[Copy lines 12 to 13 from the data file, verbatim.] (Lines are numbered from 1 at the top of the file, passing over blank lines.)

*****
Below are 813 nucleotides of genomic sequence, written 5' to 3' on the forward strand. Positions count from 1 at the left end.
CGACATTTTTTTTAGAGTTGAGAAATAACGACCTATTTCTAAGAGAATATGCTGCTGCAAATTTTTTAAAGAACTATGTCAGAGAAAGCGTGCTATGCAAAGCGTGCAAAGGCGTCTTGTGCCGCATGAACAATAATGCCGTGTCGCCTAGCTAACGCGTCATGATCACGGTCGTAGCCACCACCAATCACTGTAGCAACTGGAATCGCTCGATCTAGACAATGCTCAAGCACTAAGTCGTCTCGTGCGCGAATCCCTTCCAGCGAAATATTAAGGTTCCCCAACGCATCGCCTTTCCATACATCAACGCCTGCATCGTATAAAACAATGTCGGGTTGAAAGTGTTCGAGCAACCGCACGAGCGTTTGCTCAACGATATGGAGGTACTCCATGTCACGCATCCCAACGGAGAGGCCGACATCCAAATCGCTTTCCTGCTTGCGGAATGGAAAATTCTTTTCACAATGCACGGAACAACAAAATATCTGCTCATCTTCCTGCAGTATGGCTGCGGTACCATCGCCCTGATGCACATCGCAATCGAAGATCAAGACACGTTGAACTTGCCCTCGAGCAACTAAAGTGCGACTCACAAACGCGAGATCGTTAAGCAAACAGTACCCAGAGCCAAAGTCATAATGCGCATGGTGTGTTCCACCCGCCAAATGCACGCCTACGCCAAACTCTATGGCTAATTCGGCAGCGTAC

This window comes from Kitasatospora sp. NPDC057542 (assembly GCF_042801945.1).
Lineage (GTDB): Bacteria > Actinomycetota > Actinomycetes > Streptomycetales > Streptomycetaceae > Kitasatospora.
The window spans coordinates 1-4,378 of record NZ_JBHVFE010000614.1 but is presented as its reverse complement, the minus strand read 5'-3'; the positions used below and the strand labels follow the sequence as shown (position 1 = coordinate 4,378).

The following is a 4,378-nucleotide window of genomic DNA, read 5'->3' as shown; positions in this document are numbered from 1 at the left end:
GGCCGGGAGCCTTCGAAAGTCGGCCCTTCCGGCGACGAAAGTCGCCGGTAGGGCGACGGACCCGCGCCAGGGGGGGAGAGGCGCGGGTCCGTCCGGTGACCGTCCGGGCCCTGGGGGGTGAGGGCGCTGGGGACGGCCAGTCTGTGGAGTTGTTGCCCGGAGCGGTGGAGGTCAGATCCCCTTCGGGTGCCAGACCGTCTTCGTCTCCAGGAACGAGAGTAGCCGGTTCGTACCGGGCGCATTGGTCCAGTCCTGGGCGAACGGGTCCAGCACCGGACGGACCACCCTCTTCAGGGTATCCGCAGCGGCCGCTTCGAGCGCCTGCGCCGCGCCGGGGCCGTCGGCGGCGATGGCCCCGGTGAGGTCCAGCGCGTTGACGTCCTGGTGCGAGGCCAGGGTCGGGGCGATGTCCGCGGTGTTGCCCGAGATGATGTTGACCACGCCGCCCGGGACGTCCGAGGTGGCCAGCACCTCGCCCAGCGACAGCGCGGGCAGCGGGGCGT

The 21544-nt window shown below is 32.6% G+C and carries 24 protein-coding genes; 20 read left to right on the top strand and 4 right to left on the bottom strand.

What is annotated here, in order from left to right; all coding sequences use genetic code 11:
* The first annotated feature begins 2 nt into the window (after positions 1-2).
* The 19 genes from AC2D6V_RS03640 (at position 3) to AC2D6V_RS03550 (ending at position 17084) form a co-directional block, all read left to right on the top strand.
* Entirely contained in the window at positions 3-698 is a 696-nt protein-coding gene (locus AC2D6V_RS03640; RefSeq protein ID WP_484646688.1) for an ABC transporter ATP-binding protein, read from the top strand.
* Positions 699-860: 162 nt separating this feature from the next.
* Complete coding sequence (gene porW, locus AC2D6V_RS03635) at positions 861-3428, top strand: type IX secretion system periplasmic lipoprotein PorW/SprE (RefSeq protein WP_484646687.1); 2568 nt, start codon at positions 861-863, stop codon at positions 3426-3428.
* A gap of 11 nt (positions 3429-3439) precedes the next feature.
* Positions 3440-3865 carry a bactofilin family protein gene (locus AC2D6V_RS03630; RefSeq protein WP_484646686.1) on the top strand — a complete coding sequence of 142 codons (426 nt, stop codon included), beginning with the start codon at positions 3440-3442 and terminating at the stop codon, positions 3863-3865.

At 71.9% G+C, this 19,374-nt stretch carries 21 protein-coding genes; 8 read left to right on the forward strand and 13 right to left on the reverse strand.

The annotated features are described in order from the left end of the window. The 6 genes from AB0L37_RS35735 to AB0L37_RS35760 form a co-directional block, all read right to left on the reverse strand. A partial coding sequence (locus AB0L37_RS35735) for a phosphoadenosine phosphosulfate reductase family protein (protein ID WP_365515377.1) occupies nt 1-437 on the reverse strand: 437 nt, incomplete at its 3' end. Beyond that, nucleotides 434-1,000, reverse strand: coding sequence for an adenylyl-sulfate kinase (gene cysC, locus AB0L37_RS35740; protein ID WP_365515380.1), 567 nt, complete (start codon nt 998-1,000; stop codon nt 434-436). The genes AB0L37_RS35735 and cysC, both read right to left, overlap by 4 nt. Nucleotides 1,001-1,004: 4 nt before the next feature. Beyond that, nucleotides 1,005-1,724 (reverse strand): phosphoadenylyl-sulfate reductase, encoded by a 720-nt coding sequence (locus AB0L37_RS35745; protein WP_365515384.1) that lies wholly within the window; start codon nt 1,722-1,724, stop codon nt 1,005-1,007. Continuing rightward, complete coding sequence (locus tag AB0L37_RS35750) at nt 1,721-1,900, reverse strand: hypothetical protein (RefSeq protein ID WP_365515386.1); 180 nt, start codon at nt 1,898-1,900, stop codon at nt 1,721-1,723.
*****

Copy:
* Entirely contained in the window at positions 3-698 is a 696-nt protein-coding gene (locus AC2D6V_RS03640; RefSeq protein ID WP_484646688.1) for an ABC transporter ATP-binding protein, read from the top strand.
* Positions 699-860: 162 nt separating this feature from the next.